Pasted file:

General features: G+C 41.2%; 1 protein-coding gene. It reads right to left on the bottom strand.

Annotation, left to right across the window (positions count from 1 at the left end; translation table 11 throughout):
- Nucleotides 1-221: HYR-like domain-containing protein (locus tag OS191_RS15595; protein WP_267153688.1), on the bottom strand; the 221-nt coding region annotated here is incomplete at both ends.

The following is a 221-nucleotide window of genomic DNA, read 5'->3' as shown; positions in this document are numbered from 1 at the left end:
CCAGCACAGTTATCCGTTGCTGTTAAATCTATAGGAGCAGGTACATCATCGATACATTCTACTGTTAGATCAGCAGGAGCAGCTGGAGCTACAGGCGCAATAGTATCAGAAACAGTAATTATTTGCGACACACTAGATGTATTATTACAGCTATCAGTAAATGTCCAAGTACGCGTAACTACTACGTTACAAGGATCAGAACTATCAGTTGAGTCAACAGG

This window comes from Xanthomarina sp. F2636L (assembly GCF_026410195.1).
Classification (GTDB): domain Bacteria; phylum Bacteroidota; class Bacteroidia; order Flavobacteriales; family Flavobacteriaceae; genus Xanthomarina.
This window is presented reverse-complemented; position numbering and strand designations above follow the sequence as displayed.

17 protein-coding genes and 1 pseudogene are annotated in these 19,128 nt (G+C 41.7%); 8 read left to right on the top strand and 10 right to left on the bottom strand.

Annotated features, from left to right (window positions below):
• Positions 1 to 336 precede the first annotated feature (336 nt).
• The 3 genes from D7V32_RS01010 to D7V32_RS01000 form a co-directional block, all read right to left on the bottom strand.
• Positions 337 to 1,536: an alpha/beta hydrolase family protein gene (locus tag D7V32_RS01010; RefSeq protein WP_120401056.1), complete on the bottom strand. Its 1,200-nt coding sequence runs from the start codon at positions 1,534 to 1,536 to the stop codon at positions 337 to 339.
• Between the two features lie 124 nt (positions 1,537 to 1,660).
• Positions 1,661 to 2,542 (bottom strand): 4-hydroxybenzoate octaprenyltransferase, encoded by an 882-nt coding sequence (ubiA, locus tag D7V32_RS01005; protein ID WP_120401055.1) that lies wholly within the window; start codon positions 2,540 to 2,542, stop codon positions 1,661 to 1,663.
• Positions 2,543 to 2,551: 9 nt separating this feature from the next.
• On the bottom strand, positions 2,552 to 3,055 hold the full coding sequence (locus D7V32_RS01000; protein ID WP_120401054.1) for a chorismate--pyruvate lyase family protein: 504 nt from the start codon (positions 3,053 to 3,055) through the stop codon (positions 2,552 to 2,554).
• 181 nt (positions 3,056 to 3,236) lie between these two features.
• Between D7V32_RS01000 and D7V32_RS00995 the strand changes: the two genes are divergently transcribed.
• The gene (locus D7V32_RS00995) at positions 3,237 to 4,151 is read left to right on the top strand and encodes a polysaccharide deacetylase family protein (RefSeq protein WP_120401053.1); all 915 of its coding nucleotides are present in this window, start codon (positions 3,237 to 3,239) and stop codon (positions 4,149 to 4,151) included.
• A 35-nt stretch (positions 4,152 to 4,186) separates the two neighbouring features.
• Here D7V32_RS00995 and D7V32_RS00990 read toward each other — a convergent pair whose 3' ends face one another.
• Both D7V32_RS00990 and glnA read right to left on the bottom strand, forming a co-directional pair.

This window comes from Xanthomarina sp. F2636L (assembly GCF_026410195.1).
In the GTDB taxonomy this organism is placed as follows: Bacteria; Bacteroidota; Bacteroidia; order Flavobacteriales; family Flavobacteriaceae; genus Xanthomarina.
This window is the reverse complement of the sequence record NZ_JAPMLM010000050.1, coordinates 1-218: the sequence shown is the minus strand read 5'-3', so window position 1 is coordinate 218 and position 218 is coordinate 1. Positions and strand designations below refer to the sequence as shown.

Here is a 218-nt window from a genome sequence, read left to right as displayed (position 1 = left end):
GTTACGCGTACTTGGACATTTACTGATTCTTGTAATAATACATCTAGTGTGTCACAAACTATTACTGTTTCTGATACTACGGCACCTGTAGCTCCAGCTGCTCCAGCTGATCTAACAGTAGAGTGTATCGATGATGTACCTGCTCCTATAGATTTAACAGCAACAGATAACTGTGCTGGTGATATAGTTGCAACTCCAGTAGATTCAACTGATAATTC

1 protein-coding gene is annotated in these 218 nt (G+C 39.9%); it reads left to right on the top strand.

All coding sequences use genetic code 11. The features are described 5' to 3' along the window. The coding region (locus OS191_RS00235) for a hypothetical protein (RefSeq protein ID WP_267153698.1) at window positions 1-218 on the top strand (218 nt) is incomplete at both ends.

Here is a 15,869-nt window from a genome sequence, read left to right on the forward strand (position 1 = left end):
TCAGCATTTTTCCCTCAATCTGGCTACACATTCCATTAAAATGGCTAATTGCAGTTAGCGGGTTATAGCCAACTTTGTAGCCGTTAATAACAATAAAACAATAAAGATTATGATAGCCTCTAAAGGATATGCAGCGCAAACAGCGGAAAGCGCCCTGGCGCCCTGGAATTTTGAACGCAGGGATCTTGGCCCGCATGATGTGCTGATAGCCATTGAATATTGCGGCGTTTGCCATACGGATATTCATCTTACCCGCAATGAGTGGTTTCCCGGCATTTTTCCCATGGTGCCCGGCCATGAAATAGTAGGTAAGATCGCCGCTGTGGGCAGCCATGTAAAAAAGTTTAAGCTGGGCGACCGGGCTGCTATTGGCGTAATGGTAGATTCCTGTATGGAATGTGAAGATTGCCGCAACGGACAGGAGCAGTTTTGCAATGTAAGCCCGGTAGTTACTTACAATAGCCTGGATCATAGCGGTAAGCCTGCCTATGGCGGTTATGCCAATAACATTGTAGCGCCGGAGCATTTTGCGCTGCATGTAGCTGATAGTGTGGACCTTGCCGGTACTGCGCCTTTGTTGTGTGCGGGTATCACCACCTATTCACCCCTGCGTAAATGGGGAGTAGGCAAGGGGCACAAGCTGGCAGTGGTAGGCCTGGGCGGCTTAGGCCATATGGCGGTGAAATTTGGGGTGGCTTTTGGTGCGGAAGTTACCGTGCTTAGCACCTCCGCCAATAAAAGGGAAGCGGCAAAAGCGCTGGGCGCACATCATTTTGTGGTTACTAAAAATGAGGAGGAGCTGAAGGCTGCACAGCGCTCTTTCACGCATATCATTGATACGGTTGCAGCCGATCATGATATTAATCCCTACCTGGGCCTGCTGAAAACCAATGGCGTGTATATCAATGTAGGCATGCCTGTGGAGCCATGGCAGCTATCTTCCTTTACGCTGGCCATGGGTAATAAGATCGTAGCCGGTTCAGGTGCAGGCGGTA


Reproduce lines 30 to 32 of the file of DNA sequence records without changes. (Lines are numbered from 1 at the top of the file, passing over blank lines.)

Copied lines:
All coding sequences use genetic code 11. The features are described 5' to 3' along the window. The coding region (locus OS191_RS00235) for a hypothetical protein (RefSeq protein ID WP_267153698.1) at window positions 1-218 on the top strand (218 nt) is incomplete at both ends.

Here is a 15,869-nt window from a genome sequence, read left to right on the forward strand (position 1 = left end):
TCAGCATTTTTCCCTCAATCTGGCTACACATTCCATTAAAATGGCTAATTGCAGTTAGCGGGTTATAGCCAACTTTGTAGCCGTTAATAACAATAAAACAATAAAGATTATGATAGCCTCTAAAGGATATGCAGCGCAAACAGCGGAAAGCGCCCTGGCGCCCTGGAATTTTGAACGCAGGGATCTTGGCCCGCATGATGTGCTGATAGCCATTGAATATTGCGGCGTTTGCCATACGGATATTCATCTTACCCGCAATGAGTGGTTTCCCGGCATTTTTCCCATGGTGCCCGGCCATGAAATAGTAGGTAAGATCGCCGCTGTGGGCAGCCATGTAAAAAAGTTTAAGCTGGGCGACCGGGCTGCTATTGGCGTAATGGTAGATTCCTGTATGGAATGTGAAGATTGCCGCAACGGACAGGAGCAGTTTTGCAATGTAAGCCCGGTAGTTACTTACAATAGCCTGGATCATAGCGGTAAGCCTGCCTATGGCGGTTATGCCAATAACATTGTAGCGCCGGAGCATTTTGCGCTGCATGTAGCTGATAGTGTGGACCTTGCCGGTACTGCGCCTTTGTTGTGTGCGGGTATCACCACCTATTCACCCCTGCGTAAATGGGGAGTAGGCAAGGGGCACAAGCTGGCAGTGGTAGGCCTGGGCGGCTTAGGCCATATGGCGGTGAAATTTGGGGTGGCTTTTGGTGCGGAAGTTACCGTGCTTAGCACCTCCGCCAATAAAAGGGAAGCGGCAAAAGCGCTGGGCGCACATCATTTTGTGGTTACTAAAAATGAGGAGGAGCTGAAGGCTGCACAGCGCTCTTTCACGCATATCATTGATACGGTTGCAGCCGATCATGATATTAATCCCTACCTGGGCCTGCTGAAAACCAATGGCGTGTATATCAATGTAGGCATGCCTGTGGAGCCATGGCAGCTATCTTCCTTTACGCTGGCCATGGGTAATAAGATCGTAGCCGGTTCAGGTGCAGGCGGTA